Last site update December 29 2014
BaseType_t xTimerStart( TimerHandle_t xTimer,
TickType_t xBlockTime );
Timer functionality is provided by a timer service/daemon task. Many of the
public FreeRTOS timer API functions send commands to the timer service task
through a queue called the timer command queue. The timer command queue is
private to the RTOS kernel itself and is not directly accessible to application
code. The length of the timer command queue is set by the
configTIMER_QUEUE_LENGTH configuration constant.
xTimerStart() starts a timer that was previously created using the
xTimerCreate() API function.
If the timer had already been started and was
already in the active state, then xTimerStart() has equivalent functionality
to the xTimerReset() API function.
Starting a timer ensures the timer is in the active state. If the timer
is not stopped, deleted, or reset in the mean time, the callback function
associated with the timer will get called 'n 'ticks after xTimerStart() was
called, where 'n' is the timers defined period.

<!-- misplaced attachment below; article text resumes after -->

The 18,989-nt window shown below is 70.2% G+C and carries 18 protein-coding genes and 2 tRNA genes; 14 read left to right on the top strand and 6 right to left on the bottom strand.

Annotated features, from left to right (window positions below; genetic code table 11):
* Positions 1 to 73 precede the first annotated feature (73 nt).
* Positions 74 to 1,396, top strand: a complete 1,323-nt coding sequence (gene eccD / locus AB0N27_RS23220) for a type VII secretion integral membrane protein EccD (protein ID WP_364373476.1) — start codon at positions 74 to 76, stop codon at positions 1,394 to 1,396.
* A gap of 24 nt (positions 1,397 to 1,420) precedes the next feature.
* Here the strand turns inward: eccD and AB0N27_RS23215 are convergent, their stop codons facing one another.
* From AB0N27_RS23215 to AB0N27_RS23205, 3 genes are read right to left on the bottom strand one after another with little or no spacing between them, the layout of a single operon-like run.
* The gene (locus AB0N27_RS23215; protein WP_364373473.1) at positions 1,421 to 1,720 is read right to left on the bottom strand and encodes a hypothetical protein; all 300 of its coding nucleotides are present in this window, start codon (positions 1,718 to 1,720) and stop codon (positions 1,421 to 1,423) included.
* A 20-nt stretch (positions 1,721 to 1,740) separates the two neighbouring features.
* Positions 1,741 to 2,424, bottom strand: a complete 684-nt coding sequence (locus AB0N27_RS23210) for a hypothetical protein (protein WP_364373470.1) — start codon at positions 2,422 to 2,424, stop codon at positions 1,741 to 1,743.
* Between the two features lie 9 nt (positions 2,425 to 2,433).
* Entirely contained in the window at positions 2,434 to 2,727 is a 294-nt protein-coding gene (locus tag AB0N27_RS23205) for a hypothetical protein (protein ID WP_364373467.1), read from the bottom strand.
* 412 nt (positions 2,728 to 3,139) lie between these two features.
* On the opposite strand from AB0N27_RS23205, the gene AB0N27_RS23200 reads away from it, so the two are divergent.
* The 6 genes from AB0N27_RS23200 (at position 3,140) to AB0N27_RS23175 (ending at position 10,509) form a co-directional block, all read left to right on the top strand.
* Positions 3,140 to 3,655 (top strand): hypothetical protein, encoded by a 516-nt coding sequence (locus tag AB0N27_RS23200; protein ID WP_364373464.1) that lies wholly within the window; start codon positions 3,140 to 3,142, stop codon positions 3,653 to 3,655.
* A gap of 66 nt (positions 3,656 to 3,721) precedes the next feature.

It is valid to call xTimerStart() before the RTOS scheduler has been started, but
when this is done the timer will not actually start until the RTOS scheduler is
started, and the timers expiry time will be relative to when the RTOS scheduler is
started, not relative to when xTimerStart() was called.
The configUSE_TIMERS configuration constant must be set to 1 for xTimerStart()
to be available.
The handle of the timer being started/restarted.
Specifies the time, in ticks, that the calling task should
be held in the Blocked state to wait for the start command to be successfully
sent to the timer command queue, should the queue already be full when
xTimerStart() was called. xBlockTime is ignored if xTimerStart() is called
before the RTOS scheduler is started.
pdFAIL will be returned if the start command could not be sent to
the timer command queue even after xBlockTime ticks had passed. pdPASS will
be returned if the command was successfully sent to the timer command queue.
When the command is actually processed will depend on the priority of the
timer service/daemon task relative to other tasks in the system, although the
timers expiry time is relative to when xTimerStart() is actually called. The
timer service/daemon task priority is set by the configTIMER_TASK_PRIORITY
See the example on the xTimerCreate() documentation page.
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